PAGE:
Articles > Business > Phone Use Behind The Chair: What It’s Costing You
August 20, 2014

Phone Use Behind The Chair: What It’s Costing You

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In today’s increasingly-mobile world, it seems that making cell phone policies has become the norm in many businesses. And, as a hairdresser, not only can cell phones be distractions to you and your coworkers, but you also have to be mindful of your clients. So when the rules of cell phone etiquette come into play, you have more to consider. How have salons adjusted? Some salons now have policies that require phones be on silent or vibrate. Others have enacted strict “no cell phones on salon floor” policies. At these salons, phones remain in the back room with ringers turned off. BTC Member Holley faces a cell-phone crisis at her salon, and she recently took to Facebook to ask fellow stylists for advice.

“I work in a wonderful, full-service salon with great talent. We have created a relaxed, fun environment for ourselves and our clients. But something is driving me insane…my coworkers talk on their cell phones WHILE WORKING ON CLIENTS! The worst offender is the owner! His phone must ring 15 to 20 times per day, and he answers every call. I overhear conversations all day long that are neither urgent, nor business related. The nail techs just file and chat away—not with their clients, but on their phones. Last week, someone purchased an earpiece that allows her to stroll around the salon and answer the phone with the tap of a button. Any suggestions on how to approach this subject?! Thank you so much!”

Are You Listening?
First of all, numerous BTC members believe that many of their clients visit the salon not just for the service, but for a stylist’s company as well. Your clients pay for your time, attention and the overall experience of their visit. So using your phone during a service is not only considered unprofessional, but disrespectful to your clients and likely to drive them away! “We are here to cater to our clients,” says Amber Madarassy. “Would we want our doctors or dentists to have leisurely conversations with others when we are paying them for their undivided attention? I think not! That’s how our clients feel when we treat them as if their time is less important than ours.” Julie Weldon agrees. “Your clients didn’t choose you just for your expertise, but also because they feel comfortable with you,” she says. “Many people have no one else to share their thoughts or concerns with, and look forward to that time in your chair…It is important to them…The client comes first and deserves your full attention! They are paying for it.”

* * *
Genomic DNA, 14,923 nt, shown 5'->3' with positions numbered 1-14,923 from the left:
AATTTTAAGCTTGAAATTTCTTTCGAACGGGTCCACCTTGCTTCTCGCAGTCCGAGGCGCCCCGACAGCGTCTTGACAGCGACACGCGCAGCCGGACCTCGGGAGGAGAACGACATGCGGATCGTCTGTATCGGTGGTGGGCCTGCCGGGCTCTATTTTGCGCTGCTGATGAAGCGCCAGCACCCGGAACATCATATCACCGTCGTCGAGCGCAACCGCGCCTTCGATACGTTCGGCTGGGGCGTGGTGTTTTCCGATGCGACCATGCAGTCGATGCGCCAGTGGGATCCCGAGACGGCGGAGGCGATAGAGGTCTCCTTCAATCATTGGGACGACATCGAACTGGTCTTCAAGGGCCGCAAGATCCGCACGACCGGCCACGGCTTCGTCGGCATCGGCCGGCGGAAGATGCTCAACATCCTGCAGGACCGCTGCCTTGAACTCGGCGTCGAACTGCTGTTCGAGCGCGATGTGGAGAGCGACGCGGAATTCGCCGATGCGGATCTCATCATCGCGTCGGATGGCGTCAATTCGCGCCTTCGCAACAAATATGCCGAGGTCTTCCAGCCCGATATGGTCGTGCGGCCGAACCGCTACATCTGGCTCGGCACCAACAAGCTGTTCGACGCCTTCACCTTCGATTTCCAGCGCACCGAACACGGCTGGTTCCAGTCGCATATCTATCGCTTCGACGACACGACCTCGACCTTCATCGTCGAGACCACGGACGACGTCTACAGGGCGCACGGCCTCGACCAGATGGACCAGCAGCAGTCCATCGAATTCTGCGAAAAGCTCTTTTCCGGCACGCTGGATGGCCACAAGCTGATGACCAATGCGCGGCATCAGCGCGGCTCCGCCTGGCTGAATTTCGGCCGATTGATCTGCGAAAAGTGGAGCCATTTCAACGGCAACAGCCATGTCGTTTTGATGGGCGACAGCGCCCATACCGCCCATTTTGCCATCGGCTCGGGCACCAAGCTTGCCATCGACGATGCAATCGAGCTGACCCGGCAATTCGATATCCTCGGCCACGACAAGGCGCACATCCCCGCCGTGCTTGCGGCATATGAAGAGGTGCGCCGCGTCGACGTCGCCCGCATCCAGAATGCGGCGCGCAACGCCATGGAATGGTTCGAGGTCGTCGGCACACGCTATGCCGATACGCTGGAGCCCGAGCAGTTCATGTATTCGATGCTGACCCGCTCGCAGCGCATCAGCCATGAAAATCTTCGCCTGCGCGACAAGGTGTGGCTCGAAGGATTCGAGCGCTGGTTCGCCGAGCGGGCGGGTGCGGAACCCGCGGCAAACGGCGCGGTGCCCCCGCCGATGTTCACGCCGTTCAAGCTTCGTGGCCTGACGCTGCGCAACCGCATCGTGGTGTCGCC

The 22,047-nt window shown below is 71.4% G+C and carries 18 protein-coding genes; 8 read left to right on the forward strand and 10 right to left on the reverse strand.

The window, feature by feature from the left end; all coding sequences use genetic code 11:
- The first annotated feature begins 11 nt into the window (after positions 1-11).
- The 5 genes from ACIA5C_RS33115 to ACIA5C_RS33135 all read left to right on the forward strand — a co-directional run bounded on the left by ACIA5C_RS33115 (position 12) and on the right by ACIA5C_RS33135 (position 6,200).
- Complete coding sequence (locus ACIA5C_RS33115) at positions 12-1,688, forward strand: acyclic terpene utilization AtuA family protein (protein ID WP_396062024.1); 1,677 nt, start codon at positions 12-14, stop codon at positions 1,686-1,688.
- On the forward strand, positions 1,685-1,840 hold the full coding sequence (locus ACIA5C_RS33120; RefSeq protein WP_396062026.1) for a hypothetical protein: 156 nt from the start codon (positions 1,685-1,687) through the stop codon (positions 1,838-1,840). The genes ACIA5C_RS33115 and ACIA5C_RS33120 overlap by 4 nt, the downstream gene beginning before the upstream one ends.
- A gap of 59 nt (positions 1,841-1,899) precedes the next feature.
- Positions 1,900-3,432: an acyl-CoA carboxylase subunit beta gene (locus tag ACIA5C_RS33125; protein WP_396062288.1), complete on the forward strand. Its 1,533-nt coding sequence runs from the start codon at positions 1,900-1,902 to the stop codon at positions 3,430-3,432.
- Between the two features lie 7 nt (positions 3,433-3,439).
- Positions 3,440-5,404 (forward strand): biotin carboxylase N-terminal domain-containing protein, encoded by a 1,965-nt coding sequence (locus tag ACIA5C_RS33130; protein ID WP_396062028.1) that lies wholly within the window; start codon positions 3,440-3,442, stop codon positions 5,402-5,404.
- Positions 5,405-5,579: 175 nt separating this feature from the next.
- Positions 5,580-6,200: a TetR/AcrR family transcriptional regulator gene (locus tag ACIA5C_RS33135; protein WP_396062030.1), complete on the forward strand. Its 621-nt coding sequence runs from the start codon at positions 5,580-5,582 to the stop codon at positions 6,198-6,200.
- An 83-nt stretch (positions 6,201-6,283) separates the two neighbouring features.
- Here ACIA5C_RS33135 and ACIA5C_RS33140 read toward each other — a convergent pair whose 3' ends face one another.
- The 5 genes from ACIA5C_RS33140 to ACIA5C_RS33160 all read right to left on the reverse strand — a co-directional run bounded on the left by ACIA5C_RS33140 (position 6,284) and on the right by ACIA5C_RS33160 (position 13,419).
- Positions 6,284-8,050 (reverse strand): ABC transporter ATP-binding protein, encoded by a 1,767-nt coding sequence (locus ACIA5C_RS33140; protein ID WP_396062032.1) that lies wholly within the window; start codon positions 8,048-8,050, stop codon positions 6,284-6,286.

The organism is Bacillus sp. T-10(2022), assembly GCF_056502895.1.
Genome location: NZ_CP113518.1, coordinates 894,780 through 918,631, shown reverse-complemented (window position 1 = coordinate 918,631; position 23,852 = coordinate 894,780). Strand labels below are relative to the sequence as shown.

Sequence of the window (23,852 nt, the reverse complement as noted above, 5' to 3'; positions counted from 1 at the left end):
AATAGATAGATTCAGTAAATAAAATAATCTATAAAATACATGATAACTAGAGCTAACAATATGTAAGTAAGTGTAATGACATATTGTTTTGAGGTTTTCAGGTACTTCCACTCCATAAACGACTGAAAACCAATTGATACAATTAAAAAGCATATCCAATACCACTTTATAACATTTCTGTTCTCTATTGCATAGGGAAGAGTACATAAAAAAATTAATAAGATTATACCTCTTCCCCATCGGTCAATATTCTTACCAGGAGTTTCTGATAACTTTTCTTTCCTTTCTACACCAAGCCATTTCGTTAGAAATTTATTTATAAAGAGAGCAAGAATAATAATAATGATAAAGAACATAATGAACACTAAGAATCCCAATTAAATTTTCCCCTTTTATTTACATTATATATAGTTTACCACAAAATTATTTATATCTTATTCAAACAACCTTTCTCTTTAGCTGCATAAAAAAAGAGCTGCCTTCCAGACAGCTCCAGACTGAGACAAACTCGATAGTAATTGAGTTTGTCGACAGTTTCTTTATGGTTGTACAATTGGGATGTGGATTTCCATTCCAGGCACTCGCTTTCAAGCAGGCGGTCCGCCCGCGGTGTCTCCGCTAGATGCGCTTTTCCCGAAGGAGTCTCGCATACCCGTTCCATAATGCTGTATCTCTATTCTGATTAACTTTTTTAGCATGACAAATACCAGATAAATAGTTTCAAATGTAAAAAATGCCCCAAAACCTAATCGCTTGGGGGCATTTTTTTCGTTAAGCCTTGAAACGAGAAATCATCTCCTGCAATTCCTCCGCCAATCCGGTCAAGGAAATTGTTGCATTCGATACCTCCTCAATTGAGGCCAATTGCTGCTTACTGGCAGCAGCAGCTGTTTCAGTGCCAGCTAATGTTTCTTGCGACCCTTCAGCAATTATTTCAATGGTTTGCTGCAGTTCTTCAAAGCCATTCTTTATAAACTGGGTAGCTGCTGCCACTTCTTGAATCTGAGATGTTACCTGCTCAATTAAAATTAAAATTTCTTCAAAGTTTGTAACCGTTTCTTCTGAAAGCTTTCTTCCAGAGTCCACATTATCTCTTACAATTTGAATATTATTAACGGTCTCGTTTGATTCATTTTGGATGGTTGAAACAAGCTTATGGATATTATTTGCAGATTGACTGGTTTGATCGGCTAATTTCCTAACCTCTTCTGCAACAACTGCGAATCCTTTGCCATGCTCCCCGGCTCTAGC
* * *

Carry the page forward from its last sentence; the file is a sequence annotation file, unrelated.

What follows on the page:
A Waste of Time
No matter the situation, cell phones are major distractions. It’s hard to resist checking your phone when you hear the sound of a text message alert or feel a vibration coming from your pocket. And once you’ve checked your phone, it can be impossible not to respond. But don’t go reaching in your pocket quite yet. According to Mashable, only about two percent of the population can effectively multitask. “This means if I’m on the phone while performing any type of beauty service on you, you just got a sub-par service,” says Lauren Falzett-Davis. “Every paying client deserves 100 percent focus so that they get the best service possible.”